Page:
Throughout history, it’s not just big thinkers who make a mark, but also the tools they use. Galileo’s telescope, Gutenberg’s printing press, and the internet all transformed their fields.

Archimedes showed us the power of the right tools when he said a lever could move the earth. Today, in education and technology, the Quanser Platform is like Archimedes’ lever. It’s a complete package for universities, helping with research, teaching, project-based learning, and community outreach to inspire students.

Dr. Tolga Kaya, a prominent researcher, used the right tools to quickly build a high-quality ECE program at Sacred Heart University (SHU). Despite not having a direct background in robotics or control systems, his creativity and passion allowed him to shape an innovative program.

Using the Quanser platform, Dr. Kaya has developed an ECE program full of hands-on activities, engaging projects, and the latest technology. This program goes beyond studying; it excites young people about STEM, helps the community, and prepares students for real engineering challenges.

1. Challenges and Uniqueness of Running a High-Quality ECE Program

Starting a high-tech program in a field like ECE always presents numerous challenges and unique circumstances. Large projects come with significant costs and require hard work and smart decisions. Let’s hear from Dr. Tolga Kaya about his journey:

“In 2016, I took on the role of leading and developing the Electrical and Computer Engineering programs at Sacred Heart University.
It was an exciting and challenging task to bridge tradition with innovation.

Our goal was to create a program that would teach the fundamental principles of engineering while staying current with the rapidly changing tech landscape—a program that could hold its own against hundreds of established programs across the country with decades of experience.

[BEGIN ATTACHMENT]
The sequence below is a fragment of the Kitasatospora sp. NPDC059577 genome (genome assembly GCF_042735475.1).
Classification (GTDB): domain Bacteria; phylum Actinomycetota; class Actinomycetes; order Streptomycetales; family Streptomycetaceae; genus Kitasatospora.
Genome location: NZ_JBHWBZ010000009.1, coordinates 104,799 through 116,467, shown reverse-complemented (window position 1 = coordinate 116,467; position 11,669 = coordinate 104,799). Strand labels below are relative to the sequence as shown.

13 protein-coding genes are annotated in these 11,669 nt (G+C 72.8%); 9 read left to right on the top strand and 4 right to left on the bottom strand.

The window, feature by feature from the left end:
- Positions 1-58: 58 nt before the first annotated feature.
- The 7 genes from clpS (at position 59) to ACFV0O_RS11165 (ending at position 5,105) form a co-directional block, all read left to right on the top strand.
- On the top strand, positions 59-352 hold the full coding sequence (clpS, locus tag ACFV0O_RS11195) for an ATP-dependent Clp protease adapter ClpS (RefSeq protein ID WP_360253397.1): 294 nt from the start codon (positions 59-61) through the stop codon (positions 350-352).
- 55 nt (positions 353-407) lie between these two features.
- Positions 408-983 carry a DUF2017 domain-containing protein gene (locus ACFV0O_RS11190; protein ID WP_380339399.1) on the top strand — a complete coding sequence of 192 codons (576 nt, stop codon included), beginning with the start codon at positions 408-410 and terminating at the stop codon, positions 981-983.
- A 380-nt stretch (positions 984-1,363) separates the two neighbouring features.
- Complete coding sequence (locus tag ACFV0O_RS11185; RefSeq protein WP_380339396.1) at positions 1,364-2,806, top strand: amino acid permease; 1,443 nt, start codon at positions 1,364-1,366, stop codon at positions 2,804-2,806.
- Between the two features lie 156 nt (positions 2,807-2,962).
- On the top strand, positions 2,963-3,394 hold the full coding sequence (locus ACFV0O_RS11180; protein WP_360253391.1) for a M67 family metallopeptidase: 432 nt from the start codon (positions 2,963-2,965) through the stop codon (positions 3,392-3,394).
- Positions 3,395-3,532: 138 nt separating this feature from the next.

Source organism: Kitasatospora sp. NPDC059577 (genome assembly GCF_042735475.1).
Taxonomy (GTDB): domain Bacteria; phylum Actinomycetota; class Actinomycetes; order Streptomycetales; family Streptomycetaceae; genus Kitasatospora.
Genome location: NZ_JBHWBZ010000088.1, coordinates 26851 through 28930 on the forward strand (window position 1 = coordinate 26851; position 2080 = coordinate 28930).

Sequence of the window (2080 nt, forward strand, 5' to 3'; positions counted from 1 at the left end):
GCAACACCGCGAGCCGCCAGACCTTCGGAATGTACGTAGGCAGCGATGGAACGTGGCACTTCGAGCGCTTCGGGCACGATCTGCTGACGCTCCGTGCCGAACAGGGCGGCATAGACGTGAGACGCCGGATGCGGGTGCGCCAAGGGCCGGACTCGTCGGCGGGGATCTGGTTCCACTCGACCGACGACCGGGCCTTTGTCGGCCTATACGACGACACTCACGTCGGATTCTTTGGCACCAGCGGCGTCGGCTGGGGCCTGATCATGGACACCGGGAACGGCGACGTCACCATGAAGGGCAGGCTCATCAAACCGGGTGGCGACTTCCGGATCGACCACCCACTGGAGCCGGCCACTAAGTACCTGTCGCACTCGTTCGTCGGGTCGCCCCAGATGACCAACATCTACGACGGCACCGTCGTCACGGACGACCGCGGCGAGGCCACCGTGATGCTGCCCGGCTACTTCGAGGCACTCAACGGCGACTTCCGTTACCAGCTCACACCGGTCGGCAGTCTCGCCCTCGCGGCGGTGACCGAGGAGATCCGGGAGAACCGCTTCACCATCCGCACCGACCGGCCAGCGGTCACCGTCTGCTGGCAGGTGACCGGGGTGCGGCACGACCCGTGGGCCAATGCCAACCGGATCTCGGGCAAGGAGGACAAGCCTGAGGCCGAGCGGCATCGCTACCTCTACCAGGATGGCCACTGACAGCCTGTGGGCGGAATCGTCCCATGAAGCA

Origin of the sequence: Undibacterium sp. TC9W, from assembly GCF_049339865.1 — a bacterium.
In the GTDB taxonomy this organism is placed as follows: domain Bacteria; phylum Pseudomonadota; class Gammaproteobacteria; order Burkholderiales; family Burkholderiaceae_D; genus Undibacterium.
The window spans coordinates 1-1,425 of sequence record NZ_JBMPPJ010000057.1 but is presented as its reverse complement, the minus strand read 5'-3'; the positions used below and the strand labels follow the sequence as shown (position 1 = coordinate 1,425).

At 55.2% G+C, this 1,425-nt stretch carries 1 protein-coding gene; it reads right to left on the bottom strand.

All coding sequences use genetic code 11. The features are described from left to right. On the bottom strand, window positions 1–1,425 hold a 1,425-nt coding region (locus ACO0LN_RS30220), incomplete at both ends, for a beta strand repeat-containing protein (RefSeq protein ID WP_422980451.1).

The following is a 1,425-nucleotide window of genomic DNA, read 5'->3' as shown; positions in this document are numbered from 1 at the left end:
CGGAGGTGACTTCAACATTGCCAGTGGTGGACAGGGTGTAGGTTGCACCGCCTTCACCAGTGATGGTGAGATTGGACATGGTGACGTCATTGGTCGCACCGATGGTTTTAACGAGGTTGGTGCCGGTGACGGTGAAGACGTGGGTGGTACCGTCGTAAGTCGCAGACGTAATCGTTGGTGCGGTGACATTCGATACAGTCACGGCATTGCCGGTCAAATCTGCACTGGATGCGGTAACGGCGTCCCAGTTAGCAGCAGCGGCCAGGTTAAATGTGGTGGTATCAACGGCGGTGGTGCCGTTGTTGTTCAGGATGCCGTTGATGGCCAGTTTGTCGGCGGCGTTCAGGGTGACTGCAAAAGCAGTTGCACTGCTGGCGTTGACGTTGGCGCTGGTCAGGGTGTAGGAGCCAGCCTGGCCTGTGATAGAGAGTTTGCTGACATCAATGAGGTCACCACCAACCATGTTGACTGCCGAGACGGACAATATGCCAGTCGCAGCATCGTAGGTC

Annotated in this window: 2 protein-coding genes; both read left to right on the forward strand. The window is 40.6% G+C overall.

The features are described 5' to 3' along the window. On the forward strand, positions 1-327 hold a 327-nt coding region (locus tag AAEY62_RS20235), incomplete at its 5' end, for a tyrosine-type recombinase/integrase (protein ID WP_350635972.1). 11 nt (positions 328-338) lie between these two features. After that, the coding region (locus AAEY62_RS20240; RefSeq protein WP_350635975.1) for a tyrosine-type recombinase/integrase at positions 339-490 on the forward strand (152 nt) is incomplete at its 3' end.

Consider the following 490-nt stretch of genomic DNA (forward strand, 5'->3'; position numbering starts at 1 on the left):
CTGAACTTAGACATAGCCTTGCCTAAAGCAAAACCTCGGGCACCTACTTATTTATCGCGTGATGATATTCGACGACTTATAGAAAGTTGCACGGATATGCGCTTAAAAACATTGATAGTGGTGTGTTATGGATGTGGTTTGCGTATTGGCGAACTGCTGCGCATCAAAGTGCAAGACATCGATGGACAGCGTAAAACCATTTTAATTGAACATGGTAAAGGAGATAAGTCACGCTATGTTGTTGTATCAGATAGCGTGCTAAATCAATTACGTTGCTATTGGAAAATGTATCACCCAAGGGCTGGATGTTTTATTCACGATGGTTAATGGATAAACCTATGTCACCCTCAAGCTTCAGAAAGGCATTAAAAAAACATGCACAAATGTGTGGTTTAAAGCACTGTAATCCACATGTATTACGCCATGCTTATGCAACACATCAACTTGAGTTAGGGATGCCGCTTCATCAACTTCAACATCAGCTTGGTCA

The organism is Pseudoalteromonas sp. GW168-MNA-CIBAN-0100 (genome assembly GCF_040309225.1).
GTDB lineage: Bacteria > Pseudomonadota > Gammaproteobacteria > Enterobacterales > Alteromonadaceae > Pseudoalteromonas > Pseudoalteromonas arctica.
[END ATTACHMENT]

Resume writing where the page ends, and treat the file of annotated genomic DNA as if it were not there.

From the start, we knew that hands-on, project-based learning had to be at the core of our programs. We aimed to create an environment that would allow students to connect theoretical knowledge with practical skills. This meant building a platform that carefully integrated both software and hardware.

We’ve been developing our curriculum for the engineering program at Sacred Heart University, where computer science has a longer history. Therefore, C was the first language adopted for practice. But as our program grew, so did our repertoire of languages, and we introduced Python as the foundational language for our budding engineers.

Yet, MATLAB has become the cornerstone of our curriculum. It’s where computational algorithms, embedded systems, signals, audio, and video processing transform from concepts into tangible skills.

For building our lab platform, we incorporated Elegoo smart robot car kits and our drones. We also used Arduino and Raspberry Pi extensively. Then we faced the question: Do we develop our own platform or adopt an established one? We needed a platform that would let us develop our projects and also work seamlessly with MATLAB and Python.

That’s when we discovered Quanser. It was love at first sight when I saw their setup at the ECEDHA conference in 2018. It was also timely, as we were building our lab then. Getting familiar with Quanser’s major equipment was fortunate for us—it really came at the right time.”

Key Challenges and Unique Needs

  • Bridging Tradition with Innovation: Creating a program that teaches fundamental principles while staying current with technology.
  • Hands-on, Project-based Learning: Integrating practical skills with theoretical knowledge.
  • Curriculum Development: Adopting C and Python as foundational languages, with MATLAB as a core component.
  • Building a Lab Platform: Deciding between developing an in-house platform or adopting an established one.
  • Seamless Integration: Ensuring the chosen platform works well with existing tools like MATLAB and Python.

2. Adopting Lab Solutions Using a Control Systems Approach

Professor Ayse Tekes, a Mechanical Engineering faculty at Kennesaw State University, presented this insightful diagram during the “YOUser Webinar | Reinforcing Student Learning of Control Theory Using Quanser Servo and QUBE.” It captures every aspect of adopting and utilizing lab equipment through a feedback control analogy, highlighting the dynamic nature of this process.